Sometimes Being Creative with a Resume Works

July 17, 2012 ( – Sometimes when looking for a job, a candidate has to get creative.

A CareerBuilder survey of hiring managers revealed some candidates tried a creative approach, made a positive impression on the employer and, in some cases, were ultimately hired.  

Examples of what worked include: 

  • Candidate sent his resume in the form of an oversized Rubik’s Cube, where you had to push the tiles around to align the resume. He was hired.  
  • Candidate who had been a stay-at-home mom listed her skills as nursing, housekeeping, chef, teacher, bio-hazard cleanup, fight referee, taxi driver, secretary, tailor, personal shopping assistant and therapist. She was hired.  
  • Candidate created a marketing brochure promoting herself as the best candidate and was hired.  
  • Candidate listed accomplishments and lessons learned from each position. He gave examples of good customer service he provided as well as situations he wished he would have handled differently. He was hired.  
  • Candidate applying for a food and beverage management position sent a resume in the form of a fine-dining menu and was hired.  
  • Candidate crafted his resume to look like Google search results for the “perfect candidate.” Candidate ultimately wasn’t hired, but was considered. 

However, while some tactics are memorable and unusual they are not the best approach.  

Examples shared by hiring managers include: 

  • Candidate called himself a genius and invited the hiring manager to interview him at his apartment. 
  • Candidate’s cover letter talked about her family being in the mob.  
  • Candidate applying for a management job listed “gator hunting” as a skill. 
  • Candidate’s resume included phishing as a hobby.  
  • Candidate specified that her resume was set up to be sung to the tune of “The Brady Bunch.” 
  • Candidate highlighted the fact that he was “Homecoming Prom Prince” in 1984.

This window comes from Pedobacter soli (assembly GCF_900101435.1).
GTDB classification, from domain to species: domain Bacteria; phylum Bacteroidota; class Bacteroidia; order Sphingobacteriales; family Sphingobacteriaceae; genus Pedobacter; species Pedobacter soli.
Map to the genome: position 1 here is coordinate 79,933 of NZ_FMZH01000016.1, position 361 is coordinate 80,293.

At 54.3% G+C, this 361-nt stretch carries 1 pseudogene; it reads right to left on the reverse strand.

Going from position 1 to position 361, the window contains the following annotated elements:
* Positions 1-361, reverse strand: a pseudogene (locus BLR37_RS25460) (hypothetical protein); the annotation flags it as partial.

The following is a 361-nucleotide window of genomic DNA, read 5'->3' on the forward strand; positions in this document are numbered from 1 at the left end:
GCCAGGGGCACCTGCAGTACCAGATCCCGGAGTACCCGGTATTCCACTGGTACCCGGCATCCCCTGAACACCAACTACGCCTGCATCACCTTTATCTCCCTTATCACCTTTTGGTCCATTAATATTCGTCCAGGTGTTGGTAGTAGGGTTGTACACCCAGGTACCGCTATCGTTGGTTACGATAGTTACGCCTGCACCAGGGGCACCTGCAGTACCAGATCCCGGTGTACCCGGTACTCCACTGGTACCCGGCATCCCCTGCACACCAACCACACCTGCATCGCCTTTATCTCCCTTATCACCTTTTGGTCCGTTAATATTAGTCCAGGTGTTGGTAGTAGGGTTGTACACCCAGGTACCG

• Candidate claimed to be able to speak “Antartican” when applying for a job to work in Antarctica. 
  • Candidate’s resume had a photo of the applicant reclining in a hammock under the headline "Hi, I'm _____ and I'm looking for a job." 
  • Candidate’s resume was decorated with pink rabbits. 
  • Candidate listed “to make dough” as the objective on the resume. 
  • Candidate applying for an accounting job said he was “deetail-oriented” and spelled the company’s name incorrectly. 
  • Candidate’s cover letter contained "LOL." 

When asked what would make them automatically dismiss a candidate from consideration, employers pointed to: 

  • Resumes with typos – 61%; 
  • Resumes that copied large amounts of wording from the job posting – 41%; 
  • Resumes with an inappropriate e-mail address – 35%; 
  • Resumes that do not include a list of skills – 30%; 
  • Resumes that are more than two pages long – 22%; 
  • Resumes printed on decorative paper – 20%; 
  • Resumes that detail more tasks than results for previous positions – 16%; 
  • Resumes that include a photo – 13%; and 
  • Resumes that have large blocks of text with little white space – 13%. 


The survey was conducted online within the U.S. by Harris Interactive on behalf of CareerBuilder among 2,298 U.S. hiring managers and human resource professionals (employed full-time, not self-employed, non-government) ages 18 and over, between May 14 and June 4.